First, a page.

When I talked to him late last year, he asked me not to use his real name to protect his safety and that of his family. But that all changed a few days later when Fang Shimin, another Chinese dissident, publicly posted Li’s real name on Twitter and questioned whether he had a team behind him or, worse, whether he was secretly working on behalf of the Chinese government. Now, both the powerful Chinese government and random people who don’t agree with his political views can weaponize his identity.
Because of his influence, Li has experienced even more intense consequences from losing his anonymity. He has moved several times and lost his job because his identity was revealed.
“Real names displayed on the front end can expose you in front of the public,” Li says. “There are a lot of things the public can do, and the blood is no longer on the government’s hands … It’s an infight among the public.”
What will happen now?
The October announcement of the real-name rule freaked out many social media users. Some people decided to delete their accounts immediately, Rest of World reported—like Kindergarten Killer, an anonymous rapper who refuses to let people know what he looks like. Others removed hundreds of thousands of followers to put them below the threshold for now.
The enforcement of the rule has been slow and murky. While some Weibo influencers already have their names displayed, many others with more than 500,000 followers still don’t. To accounts with both large and small followings, the question is when it will really come for them.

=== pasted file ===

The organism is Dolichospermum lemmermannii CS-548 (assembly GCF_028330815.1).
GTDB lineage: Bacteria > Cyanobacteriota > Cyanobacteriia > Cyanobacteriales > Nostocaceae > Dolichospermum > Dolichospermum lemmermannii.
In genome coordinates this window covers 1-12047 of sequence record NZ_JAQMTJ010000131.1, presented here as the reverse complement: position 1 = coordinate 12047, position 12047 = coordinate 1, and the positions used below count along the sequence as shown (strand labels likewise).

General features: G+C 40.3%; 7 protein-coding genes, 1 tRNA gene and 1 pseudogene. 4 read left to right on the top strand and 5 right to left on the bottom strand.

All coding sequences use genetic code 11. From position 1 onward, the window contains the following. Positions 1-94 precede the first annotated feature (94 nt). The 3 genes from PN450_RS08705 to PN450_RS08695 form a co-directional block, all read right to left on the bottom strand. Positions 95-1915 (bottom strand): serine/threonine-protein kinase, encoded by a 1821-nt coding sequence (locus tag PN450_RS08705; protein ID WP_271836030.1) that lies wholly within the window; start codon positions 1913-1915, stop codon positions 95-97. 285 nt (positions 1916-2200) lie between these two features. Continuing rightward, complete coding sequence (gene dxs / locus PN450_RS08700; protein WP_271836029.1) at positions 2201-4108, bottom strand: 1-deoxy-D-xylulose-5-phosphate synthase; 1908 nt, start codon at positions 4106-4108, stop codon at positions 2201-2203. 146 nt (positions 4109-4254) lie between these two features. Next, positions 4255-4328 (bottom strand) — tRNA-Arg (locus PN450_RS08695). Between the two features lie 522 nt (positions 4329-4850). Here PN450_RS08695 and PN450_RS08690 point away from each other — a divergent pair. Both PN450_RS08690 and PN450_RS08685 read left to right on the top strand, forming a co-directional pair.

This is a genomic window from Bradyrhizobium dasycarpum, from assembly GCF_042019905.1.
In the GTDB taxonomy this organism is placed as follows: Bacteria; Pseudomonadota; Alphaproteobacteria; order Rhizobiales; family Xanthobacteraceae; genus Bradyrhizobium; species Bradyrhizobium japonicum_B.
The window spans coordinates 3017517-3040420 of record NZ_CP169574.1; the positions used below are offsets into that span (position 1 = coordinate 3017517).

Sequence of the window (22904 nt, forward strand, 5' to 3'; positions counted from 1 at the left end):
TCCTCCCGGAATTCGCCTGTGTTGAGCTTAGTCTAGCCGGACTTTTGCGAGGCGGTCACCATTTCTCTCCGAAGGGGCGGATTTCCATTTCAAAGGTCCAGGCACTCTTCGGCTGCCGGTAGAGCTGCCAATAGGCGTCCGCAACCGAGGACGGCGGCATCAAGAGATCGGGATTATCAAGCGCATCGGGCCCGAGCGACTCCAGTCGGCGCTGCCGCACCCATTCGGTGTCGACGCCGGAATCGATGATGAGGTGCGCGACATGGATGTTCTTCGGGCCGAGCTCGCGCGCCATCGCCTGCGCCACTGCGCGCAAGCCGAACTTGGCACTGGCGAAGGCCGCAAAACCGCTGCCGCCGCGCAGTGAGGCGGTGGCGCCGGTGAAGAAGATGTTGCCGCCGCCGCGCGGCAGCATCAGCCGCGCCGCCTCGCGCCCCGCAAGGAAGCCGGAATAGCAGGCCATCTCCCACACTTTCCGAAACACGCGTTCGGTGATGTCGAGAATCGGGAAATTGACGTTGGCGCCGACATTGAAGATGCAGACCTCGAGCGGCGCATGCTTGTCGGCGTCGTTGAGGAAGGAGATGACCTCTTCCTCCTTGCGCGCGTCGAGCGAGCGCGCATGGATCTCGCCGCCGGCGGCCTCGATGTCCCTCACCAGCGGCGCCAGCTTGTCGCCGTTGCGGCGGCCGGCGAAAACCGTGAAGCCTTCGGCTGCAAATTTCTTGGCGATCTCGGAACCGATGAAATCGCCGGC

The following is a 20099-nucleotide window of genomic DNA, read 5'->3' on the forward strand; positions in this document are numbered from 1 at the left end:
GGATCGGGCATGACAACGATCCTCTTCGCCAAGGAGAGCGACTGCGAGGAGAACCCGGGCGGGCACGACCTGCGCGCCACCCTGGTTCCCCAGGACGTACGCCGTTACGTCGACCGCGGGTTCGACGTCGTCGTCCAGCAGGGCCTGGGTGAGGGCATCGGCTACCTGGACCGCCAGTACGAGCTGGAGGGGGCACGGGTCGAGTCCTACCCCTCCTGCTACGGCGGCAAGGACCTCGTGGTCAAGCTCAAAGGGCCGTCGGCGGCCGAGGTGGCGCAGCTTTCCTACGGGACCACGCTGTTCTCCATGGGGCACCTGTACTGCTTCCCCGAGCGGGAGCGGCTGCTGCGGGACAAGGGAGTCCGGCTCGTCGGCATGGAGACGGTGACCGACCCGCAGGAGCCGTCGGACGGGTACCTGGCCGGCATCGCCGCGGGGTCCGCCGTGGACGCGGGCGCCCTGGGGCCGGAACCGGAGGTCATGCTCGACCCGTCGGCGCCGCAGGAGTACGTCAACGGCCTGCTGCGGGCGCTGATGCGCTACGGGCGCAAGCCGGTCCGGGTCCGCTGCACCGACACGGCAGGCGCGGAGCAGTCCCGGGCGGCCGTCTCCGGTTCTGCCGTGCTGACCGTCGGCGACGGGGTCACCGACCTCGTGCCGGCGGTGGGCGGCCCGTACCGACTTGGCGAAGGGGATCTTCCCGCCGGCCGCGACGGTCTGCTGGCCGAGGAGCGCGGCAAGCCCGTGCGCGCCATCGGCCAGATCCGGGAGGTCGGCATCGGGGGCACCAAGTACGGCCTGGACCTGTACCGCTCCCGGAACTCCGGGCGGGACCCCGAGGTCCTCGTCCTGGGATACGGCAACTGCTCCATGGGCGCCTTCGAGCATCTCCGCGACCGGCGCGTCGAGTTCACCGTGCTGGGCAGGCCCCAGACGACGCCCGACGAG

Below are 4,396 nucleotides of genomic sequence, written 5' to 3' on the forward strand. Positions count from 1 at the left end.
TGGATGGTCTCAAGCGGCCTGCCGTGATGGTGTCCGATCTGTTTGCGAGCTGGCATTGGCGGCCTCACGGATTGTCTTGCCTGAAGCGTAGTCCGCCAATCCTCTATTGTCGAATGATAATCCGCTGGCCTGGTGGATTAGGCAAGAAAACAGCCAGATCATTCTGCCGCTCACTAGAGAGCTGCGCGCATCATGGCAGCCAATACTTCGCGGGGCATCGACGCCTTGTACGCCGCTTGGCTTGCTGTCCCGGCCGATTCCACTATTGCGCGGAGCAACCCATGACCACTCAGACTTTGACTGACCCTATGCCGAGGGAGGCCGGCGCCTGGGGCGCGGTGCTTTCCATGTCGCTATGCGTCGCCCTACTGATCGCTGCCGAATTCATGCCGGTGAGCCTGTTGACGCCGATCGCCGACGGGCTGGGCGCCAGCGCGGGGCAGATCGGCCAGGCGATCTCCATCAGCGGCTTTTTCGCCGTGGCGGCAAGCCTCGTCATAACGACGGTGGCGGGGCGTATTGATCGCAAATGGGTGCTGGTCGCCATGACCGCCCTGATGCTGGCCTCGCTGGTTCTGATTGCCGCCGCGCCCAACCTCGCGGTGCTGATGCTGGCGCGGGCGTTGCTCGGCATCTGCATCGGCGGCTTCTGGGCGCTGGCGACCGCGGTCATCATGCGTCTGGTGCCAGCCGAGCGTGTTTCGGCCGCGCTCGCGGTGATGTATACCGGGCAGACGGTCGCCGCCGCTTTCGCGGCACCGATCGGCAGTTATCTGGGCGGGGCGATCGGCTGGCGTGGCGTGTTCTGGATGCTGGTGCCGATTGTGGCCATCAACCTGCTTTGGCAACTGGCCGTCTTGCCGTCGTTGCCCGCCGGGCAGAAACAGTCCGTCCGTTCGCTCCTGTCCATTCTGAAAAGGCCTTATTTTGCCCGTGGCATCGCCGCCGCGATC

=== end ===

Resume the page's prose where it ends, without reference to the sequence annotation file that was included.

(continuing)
“It only impacts some big-name influencers now, but I think everyone will have to display their real name in the future,” says Zhou.
The IP location feature is an example of how these seemingly small-scale changes can expand and normalize over time. In the beginning, a user’s location was only shown in posts discussing the pandemic or the Russia-Ukraine war, as platforms and the government alleged that these were the areas where some people were posting under foreign influence. But soon, the function spread to all types of content, all users, and all platforms. Today, people seem to feel as if IP location disclosure has always been the norm.
In the face of these changes, some users are taking a more creative approach to online anonymity. I started to notice it earlier this year, with what I thought was a weird trend on Chinese social platforms like Douban and Xiaohongshu: thousands of people using the same pink cartoon dinosaur as their profile picture and “Momo” as their username.
Momo, it turns out, used to be the default profile picture when people used their WeChat login to access other platforms. These people decided to keep it as their shared identity and blend into the crowd.